Your sinuses may act up for all sorts of reasons, typically due to allergies. For long-term sinusitis sufferers, surgery may be an option to alleviate symptoms.
Medically Reviewed by Dr. K. on 25th Feb 2022.
Should I Go For Sinusitis Surgery?
Most sinus infections will go away on their own or with the assistance of medicines if bacteria cause them. Treatments like saline sprays, topical nasal steroids, and over-the-counter medications are often effective.
However, there are certain exceptions where undergoing sinusitis surgery is indicated.
When Is Surgery Needed?
It is conditional on the cause.
Sinusitis is a condition in which the sinuses expand, causing congestion and pain. Your nasal passages may get clogged for a variety of reasons, resulting in this disease. Here are a few examples:
- Bacterial, fungal, or viral infections
- Sinus polyps: little growths on the lining of your sinuses.
- A crooked divide between your nostrils is known as a deviated septum.
Tell your doctor if your medication, nasal rinses, or other treatments aren’t working. They may refer you to an expert.
If your sinusitis is caused by a deviated septum, polyps, or other structural issues, surgery may be needed to relieve your symptoms.
The primary objectives of sinusitis surgery are to alleviate symptoms and reduce the number of infections you acquire. If they keep coming back, there’s a good possibility there’s something wrong with your nasal cavity that can be fixed with surgery.
Sinusitis surgery should also make it easier for you to breathe through your nose. If your sense of smell or taste has been harmed by persistent congestion, surgery may be able to assist.
Types of Sinusitis Surgery
You have many choices if you decide to undergo surgery. Endoscopy and balloon sinuplasty are two of them.
Endoscopy. This is standard practice. Endoscopes are extremely thin and flexible devices that doctors put into your nose. A small camera lens on one of the instruments transmits pictures back to a screen. The doctor will see where your sinuses are clogged and direct the other tools that will gently remove polyps, scar tissue, and other obstructions.
Your recovery will be quicker and simpler because your skin will not be cut. Endoscopy is typically performed using a local anaesthetic, which means the region will be numbed, and you will be awake throughout the procedure. When it’s done, you’ll most likely be allowed to return home.
Balloon sinuplasty. You may be a suitable candidate for this newer kind of surgery if your doctor doesn’t need to remove anything from your sinuses.
A thin tube is inserted into your nose by the doctor. A small balloon is attached to one end of it. They next inflate the balloon after guiding it to the obstructed region within your nose. This helps cleanse the channel, allowing your sinuses to drain more effectively and reducing congestion.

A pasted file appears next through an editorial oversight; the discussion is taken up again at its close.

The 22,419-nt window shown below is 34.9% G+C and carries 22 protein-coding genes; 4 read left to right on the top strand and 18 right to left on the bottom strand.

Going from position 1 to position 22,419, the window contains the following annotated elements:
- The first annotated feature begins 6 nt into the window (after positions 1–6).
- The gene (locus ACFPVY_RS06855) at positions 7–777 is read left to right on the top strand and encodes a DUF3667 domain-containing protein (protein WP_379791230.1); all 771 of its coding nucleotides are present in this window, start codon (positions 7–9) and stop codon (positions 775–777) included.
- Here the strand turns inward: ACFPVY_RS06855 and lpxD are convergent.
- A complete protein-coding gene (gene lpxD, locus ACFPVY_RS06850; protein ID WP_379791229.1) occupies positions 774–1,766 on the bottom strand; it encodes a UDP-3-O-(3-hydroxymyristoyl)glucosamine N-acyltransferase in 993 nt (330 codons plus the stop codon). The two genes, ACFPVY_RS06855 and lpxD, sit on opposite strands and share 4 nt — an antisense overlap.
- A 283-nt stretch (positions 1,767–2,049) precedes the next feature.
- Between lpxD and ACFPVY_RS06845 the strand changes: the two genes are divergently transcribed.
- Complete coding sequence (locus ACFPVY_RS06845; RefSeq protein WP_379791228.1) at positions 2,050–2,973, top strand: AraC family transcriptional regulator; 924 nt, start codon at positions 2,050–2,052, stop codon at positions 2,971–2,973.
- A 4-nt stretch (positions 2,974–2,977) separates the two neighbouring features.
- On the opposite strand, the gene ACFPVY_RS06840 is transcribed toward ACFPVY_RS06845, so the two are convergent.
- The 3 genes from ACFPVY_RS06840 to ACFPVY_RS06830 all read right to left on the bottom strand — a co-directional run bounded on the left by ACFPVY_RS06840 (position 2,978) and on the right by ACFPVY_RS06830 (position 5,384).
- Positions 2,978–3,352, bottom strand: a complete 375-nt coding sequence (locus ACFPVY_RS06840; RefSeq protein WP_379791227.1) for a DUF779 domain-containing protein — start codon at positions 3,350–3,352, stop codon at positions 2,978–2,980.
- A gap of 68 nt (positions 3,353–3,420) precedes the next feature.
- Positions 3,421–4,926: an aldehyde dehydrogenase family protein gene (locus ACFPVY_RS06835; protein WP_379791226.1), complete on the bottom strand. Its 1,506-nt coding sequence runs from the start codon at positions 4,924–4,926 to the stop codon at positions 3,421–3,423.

The hazards associated with these treatments are minimal. Tissue damage and infection are the most frequent. More severe issues, such as brain or eye damage, are uncommon.
You should discuss the risks and benefits with your doctor beforehand and any treatment. If you still have concerns, get a second opinion.
After Sinusitis Surgery
You may need nasal packing, depending on the scope of the operation. This is when your doctor inserts gauze-like material in your nasal canal after surgery to absorb blood or other fluids. At your next follow-up visit, they will remove them. There are other non-removable dissolvable packaging materials available.
Following sinusitis surgery, there are a few things to keep in mind:
- For a time, sleep with your head elevated, perhaps with the help of an additional pillow.
- For a week or two, refrain from blowing your nose.
- When you sneeze, try to keep your mouth open. This will relieve some of the pressure in your sinuses.
A few days following the operation, you should start to feel better and have more minor symptoms.
Keep in mind that surgery for sinusitis does not always result in a cure. Instead, consider it as part of your entire treatment strategy. You may still have sinus infections from time to time, for example. Your doctor may also advise you to continue using saline rinses, antibiotics, or other medicines to treat your condition in the days after surgery.
While surgery may not be a permanent solution to your sinus issues, it may aid you in your quest for better breathing.
- American College of Allergy, Asthma, and Immunology: “Sinus Information.”
- Mayo Clinic: “Chronis Sinusitis: Symptoms and Causes.”
- Johns Hopkins Medicine: “Endoscopic Sinus Surgery.”
- Bon Secours St. Francis Health System: “St. Francis Sinus Surgery.”
- American Rhinologic Society: “Endoscopic Sinus Surgery.”